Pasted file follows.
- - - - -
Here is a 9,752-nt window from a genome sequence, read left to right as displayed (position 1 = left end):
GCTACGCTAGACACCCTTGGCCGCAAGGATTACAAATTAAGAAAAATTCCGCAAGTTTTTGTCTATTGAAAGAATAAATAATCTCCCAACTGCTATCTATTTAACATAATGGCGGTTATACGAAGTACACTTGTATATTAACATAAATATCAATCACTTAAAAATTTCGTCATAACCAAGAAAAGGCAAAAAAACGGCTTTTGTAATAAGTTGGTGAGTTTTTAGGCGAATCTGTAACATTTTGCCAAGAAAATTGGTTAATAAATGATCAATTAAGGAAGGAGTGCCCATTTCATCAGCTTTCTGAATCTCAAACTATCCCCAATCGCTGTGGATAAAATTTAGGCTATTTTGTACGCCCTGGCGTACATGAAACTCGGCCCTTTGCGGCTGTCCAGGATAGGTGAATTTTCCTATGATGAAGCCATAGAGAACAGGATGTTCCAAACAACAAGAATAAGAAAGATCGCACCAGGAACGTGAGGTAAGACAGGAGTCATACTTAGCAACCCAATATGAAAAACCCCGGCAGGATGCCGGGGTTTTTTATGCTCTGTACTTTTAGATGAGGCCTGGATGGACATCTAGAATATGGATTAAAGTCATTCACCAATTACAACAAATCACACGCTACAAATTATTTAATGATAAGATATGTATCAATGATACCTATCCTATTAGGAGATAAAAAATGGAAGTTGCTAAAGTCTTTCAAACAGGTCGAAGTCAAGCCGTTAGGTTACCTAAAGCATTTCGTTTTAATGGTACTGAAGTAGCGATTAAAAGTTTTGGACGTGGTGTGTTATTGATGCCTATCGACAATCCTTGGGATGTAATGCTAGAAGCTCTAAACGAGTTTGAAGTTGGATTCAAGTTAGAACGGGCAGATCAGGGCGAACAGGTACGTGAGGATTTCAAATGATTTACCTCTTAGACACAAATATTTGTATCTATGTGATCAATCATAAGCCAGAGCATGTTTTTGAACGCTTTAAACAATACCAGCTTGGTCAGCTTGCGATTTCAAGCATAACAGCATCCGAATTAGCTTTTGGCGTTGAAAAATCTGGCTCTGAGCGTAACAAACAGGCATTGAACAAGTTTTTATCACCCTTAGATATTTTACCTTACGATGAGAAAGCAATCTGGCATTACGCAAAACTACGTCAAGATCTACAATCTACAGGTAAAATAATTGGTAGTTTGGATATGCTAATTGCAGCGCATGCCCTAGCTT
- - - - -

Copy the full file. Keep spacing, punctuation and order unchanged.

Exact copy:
Here is a 9,752-nt window from a genome sequence, read left to right as displayed (position 1 = left end):
GCTACGCTAGACACCCTTGGCCGCAAGGATTACAAATTAAGAAAAATTCCGCAAGTTTTTGTCTATTGAAAGAATAAATAATCTCCCAACTGCTATCTATTTAACATAATGGCGGTTATACGAAGTACACTTGTATATTAACATAAATATCAATCACTTAAAAATTTCGTCATAACCAAGAAAAGGCAAAAAAACGGCTTTTGTAATAAGTTGGTGAGTTTTTAGGCGAATCTGTAACATTTTGCCAAGAAAATTGGTTAATAAATGATCAATTAAGGAAGGAGTGCCCATTTCATCAGCTTTCTGAATCTCAAACTATCCCCAATCGCTGTGGATAAAATTTAGGCTATTTTGTACGCCCTGGCGTACATGAAACTCGGCCCTTTGCGGCTGTCCAGGATAGGTGAATTTTCCTATGATGAAGCCATAGAGAACAGGATGTTCCAAACAACAAGAATAAGAAAGATCGCACCAGGAACGTGAGGTAAGACAGGAGTCATACTTAGCAACCCAATATGAAAAACCCCGGCAGGATGCCGGGGTTTTTTATGCTCTGTACTTTTAGATGAGGCCTGGATGGACATCTAGAATATGGATTAAAGTCATTCACCAATTACAACAAATCACACGCTACAAATTATTTAATGATAAGATATGTATCAATGATACCTATCCTATTAGGAGATAAAAAATGGAAGTTGCTAAAGTCTTTCAAACAGGTCGAAGTCAAGCCGTTAGGTTACCTAAAGCATTTCGTTTTAATGGTACTGAAGTAGCGATTAAAAGTTTTGGACGTGGTGTGTTATTGATGCCTATCGACAATCCTTGGGATGTAATGCTAGAAGCTCTAAACGAGTTTGAAGTTGGATTCAAGTTAGAACGGGCAGATCAGGGCGAACAGGTACGTGAGGATTTCAAATGATTTACCTCTTAGACACAAATATTTGTATCTATGTGATCAATCATAAGCCAGAGCATGTTTTTGAACGCTTTAAACAATACCAGCTTGGTCAGCTTGCGATTTCAAGCATAACAGCATCCGAATTAGCTTTTGGCGTTGAAAAATCTGGCTCTGAGCGTAACAAACAGGCATTGAACAAGTTTTTATCACCCTTAGATATTTTACCTTACGATGAGAAAGCAATCTGGCATTACGCAAAACTACGTCAAGATCTACAATCTACAGGTAAAATAATTGGTAGTTTGGATATGCTAATTGCAGCGCATGCCCTAGCTT